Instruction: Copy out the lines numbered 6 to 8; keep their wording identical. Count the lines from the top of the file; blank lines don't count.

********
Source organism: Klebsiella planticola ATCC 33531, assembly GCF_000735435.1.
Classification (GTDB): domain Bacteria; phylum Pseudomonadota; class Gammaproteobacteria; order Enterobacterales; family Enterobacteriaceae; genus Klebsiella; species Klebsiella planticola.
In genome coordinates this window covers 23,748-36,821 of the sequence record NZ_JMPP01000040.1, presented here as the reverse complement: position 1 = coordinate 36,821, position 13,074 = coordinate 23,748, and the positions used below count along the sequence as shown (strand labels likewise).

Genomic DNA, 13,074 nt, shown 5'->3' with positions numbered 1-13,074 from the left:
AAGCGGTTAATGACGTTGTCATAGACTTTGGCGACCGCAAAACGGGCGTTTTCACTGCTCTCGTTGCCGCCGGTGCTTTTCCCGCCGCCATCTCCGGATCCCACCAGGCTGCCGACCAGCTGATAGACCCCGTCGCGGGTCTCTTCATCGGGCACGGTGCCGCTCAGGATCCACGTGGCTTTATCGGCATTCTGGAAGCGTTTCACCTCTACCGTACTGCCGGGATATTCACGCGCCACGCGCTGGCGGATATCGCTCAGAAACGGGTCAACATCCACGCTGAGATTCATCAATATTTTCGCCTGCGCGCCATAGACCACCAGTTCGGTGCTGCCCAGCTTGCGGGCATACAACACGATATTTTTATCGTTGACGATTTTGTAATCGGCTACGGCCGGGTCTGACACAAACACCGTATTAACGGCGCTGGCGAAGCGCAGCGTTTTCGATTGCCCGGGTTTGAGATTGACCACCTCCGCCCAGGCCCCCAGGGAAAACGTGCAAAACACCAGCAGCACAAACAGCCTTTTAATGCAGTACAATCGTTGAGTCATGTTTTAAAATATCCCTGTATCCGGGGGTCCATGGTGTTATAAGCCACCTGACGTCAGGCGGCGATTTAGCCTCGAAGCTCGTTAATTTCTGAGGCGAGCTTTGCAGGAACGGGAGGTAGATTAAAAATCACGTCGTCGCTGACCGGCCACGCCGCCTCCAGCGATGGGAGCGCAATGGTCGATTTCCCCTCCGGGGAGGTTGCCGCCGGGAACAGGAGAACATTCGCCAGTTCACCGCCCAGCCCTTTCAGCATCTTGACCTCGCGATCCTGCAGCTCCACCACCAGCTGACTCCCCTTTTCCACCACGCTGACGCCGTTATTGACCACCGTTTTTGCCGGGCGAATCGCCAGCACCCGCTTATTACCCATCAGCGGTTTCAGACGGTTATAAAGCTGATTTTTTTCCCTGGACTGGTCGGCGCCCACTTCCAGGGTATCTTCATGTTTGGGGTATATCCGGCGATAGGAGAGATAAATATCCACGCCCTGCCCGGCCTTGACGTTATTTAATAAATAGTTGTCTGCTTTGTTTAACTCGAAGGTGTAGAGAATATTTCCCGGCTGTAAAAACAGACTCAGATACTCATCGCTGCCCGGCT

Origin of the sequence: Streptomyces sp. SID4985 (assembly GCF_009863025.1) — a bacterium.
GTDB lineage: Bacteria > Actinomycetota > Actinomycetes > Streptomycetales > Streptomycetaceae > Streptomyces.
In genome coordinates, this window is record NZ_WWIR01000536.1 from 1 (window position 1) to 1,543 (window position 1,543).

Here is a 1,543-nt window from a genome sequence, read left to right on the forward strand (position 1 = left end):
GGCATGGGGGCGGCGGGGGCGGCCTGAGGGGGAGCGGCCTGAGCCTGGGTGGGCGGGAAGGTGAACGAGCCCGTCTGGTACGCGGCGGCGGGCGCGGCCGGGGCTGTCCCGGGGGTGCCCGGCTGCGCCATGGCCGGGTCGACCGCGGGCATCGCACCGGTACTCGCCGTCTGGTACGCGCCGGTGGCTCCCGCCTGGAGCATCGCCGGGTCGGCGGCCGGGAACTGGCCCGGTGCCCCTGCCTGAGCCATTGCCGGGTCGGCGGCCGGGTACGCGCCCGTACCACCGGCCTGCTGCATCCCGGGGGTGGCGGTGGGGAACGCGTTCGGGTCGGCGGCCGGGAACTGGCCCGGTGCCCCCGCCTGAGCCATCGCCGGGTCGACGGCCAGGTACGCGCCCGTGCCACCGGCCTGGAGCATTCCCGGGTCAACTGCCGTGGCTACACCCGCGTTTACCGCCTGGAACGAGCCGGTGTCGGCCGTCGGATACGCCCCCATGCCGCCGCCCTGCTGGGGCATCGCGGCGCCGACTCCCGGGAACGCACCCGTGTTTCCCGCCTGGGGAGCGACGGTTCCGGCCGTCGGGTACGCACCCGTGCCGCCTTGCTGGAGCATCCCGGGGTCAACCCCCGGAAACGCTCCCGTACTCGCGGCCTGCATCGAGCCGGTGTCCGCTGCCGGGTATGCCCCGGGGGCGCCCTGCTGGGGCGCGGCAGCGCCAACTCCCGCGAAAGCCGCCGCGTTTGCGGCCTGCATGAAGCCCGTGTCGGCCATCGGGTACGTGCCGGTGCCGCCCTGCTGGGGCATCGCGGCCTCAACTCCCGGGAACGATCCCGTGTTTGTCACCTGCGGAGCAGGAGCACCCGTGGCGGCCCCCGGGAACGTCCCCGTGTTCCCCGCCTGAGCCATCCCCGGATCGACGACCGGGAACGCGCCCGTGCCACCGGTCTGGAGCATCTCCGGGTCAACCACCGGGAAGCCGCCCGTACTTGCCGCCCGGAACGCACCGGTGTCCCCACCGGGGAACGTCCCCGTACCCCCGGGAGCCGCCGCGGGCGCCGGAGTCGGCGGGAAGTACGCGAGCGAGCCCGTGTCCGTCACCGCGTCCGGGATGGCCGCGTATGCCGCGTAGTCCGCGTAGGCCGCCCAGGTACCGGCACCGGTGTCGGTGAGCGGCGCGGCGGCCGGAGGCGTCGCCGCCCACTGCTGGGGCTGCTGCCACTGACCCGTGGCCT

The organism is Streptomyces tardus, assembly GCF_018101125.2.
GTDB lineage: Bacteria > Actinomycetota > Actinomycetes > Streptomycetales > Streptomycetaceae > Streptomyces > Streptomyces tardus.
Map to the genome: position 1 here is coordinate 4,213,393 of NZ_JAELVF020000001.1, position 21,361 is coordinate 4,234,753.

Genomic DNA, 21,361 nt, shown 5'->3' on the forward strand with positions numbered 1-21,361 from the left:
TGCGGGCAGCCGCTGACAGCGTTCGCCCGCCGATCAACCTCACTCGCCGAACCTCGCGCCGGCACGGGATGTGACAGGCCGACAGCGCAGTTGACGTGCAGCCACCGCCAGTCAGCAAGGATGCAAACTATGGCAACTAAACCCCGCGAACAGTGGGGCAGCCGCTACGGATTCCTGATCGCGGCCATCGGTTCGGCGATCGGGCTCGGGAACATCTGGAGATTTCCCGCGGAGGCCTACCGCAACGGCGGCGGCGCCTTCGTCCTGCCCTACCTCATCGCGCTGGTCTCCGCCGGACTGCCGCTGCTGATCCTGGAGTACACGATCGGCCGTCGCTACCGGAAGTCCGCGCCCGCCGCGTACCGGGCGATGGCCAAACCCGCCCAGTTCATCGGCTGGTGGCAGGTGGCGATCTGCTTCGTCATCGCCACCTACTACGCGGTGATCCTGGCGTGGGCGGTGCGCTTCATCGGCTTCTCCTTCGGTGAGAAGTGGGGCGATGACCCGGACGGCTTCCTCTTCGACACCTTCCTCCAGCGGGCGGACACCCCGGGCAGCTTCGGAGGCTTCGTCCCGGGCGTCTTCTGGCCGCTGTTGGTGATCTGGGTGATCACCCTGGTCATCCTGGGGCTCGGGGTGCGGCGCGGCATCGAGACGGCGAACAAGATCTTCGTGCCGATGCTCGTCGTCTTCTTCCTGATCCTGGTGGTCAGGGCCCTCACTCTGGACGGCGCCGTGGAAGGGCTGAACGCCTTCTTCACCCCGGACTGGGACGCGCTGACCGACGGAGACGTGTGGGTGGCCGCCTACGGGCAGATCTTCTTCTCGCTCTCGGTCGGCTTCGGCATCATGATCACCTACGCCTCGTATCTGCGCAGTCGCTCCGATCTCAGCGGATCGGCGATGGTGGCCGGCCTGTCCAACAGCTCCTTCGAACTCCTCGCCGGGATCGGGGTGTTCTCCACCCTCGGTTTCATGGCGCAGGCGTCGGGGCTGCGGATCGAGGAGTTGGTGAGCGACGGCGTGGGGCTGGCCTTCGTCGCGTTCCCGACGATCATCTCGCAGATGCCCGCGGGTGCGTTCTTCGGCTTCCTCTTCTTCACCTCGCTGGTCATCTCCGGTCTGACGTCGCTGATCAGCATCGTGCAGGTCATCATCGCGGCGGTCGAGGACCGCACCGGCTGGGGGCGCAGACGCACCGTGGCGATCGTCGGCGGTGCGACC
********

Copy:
Origin of the sequence: Streptomyces sp. SID4985 (assembly GCF_009863025.1) — a bacterium.
GTDB lineage: Bacteria > Actinomycetota > Actinomycetes > Streptomycetales > Streptomycetaceae > Streptomyces.
In genome coordinates, this window is record NZ_WWIR01000536.1 from 1 (window position 1) to 1,543 (window position 1,543).